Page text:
“Sometimes entrepreneurs have this great idea, but no resources to support it. What we’re trying to offer is a flexible solution where tech startups can afford us, as long as they’ve got a bit of capital, and they can use our services to support their business plan and gain investments to actualize their original idea. Then, as they grow as a company, they can upgrade to our higher packages which will be more suitable for them as a larger company.” 

The second gap to address 

“There are a few big international players that have reached the Middle East market, but they are very high-end. The Middle East is increasingly opening up to international players, making data aggregation easier. ” 

“So, there is a natural gap in the Middle East market. It’s a growth market – compared to Europe and the US, which are saturated markets.”

“So, the challenge for us is to provide companies with the data and the way we’ve done that is by forming partnerships with all kinds of statistics providers across the Middle East. Additionally, we are providing information about every global region to Middle East companies for those that want to grow globally.”

What Statista wants

We want to be the one-stop solution for all their data and research needs, and make it as easy and customizable to use as possible without having to contend with different branded databases and user interfaces. We want to make data exciting and bring it to life with our infographics and essentially that’s what we’re trying to achieve in the Middle East.”

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Statista has taken its first steps in the region

Statista’s first step in the Arab market was when they conducted a country report on Saudi Arabia in 2019. They’ve since replicated this effort in the UAE and Egypt, to great reception.

“Recently, we’ve done a survey in Saudi Arabia with a sample of nearly 2000 people. We asked them questions about all sorts of consumer habits from their favorite car make, to how much they go online, to their digital consumption, etc. This become extremely popular amongst our GCC clients. It’s probably what gave Statista our name in the Middle East.”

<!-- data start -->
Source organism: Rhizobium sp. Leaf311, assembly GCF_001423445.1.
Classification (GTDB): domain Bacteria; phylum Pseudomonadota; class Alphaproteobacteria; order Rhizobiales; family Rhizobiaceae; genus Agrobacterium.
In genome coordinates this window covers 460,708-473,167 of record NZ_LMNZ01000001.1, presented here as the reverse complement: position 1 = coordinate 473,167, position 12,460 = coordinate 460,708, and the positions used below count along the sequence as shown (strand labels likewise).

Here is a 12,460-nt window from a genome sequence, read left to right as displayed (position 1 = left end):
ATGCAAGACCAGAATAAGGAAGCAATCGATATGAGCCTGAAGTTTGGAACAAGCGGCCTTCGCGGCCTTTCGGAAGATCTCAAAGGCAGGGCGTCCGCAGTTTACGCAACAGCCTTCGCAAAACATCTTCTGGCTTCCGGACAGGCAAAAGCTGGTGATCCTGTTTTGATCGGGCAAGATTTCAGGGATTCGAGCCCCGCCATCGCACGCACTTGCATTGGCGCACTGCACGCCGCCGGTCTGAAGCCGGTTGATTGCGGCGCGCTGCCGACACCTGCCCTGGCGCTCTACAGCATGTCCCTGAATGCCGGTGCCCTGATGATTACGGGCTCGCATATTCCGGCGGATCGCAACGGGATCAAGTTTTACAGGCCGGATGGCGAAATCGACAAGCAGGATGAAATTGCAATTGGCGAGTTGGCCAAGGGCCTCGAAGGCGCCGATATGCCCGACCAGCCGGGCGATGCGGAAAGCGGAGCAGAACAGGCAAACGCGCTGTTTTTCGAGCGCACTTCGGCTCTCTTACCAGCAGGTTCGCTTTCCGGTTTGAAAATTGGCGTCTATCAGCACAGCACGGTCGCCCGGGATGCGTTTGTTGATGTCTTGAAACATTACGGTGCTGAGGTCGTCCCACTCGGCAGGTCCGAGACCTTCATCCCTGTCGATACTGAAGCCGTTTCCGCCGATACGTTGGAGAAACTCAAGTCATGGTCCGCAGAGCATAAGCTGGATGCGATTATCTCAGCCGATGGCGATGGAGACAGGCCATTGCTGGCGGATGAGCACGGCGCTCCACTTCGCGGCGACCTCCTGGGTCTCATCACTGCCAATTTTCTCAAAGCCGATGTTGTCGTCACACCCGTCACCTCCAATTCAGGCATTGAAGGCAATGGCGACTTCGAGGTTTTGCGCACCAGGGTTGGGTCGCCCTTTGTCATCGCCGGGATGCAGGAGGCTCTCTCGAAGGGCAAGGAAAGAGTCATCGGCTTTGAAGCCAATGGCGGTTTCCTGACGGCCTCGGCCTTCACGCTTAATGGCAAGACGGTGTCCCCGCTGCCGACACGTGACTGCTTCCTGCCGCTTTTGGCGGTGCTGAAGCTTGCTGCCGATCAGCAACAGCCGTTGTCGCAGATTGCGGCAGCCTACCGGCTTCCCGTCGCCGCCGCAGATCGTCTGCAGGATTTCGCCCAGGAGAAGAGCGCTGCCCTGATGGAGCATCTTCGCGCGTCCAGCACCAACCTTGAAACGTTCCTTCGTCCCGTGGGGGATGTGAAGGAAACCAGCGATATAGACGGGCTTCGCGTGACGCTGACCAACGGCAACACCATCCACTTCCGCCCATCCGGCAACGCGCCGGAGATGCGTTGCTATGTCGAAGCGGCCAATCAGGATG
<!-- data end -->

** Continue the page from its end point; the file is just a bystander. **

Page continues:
“Now, we’ve expanded to the UAE and Egypt and duplicated the survey in these two countries. However, with these surveys, we added a COVID-19 twist.”

Growth in users the UAE for platform to consumer delivery, excerpted from the UAE Country Report

The data Statista gathered about consumer behavior, for example, can be filtered to reflect pre-COVID-19 trends and present pandemic trends. For example, for educational institutions, they can find data from before schools closed and data after schools closed, etc. 

“So, what you’re able to then do is establish how consumer behavior has changed since the pandemic.”

“Going forward, I think we’ll be introducing data on more countries in the Middle East, but we’ll also be looking at the ‘new normal’ within the Middle East and we are going to try and incorporate that into our surveys and studies.”

Opportunities in the Middle East

Statista research on the Middle East has revealed some trends, such as a strong increase in e-commerce instigated by COVID-19, as well as an increasing number of SMEs and fintech startups in the UAE and Saudi Arabia. This includes digital banks too.

“In the next 4-5 years, we think that these small companies are going to become bigger, and they will [put a greater focus] on the gig economy, on food delivery, and fintech in the form of digital banks, [among other sectors as well.]

Statista predicts that these companies are going to become the next big players in their sectors, challenging traditional players in everything from oil and gas to industrial operations.

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Data is companies’ lifeline during the pandemic

“What we’ve noticed from our business is that there’s a need in times like this for more data.”

“We’ve noticed quite an increase in interest in having the intelligence, because what companies are doing is – especially in areas of financial services and consultancies – they need to keep the relationships with their clients. They need to keep their clients happy. So, consultants and financial solution companies and media companies are coming to us to use our data and information now so that they can keep their relationships with their clients [alive and active] during these times. They’re leveraging their client relationships so when the COVID crisis ends and things get better, they can capitalize on their clients commercially.”

FinTech digital payment values in the UAE 

“The bottom line is, at Statista, we believe the need for data now is more important than ever.”

“You can either sink or swim, and right now is the perfect time for companies to look at their strategy, invest in data and then, when the times improve later on during the year, they’ll be in a better position to capitalize on the market.” 

During times of uncertainty, companies are realizing what used to work before is not working anymore, and they’re failing to understand how their customers are changing, so naturally, their fall back is always data. Many of these companies don’t know what customers are buying anymore – they’ve lost grasp of what their customers want. Companies are laying off employees, they’re losing money, consolidating, closing down – it’s complete pandemonium for many of them. As such, data is very important right now to help them get a grasp on the situation and to plan for upcoming consumer trends.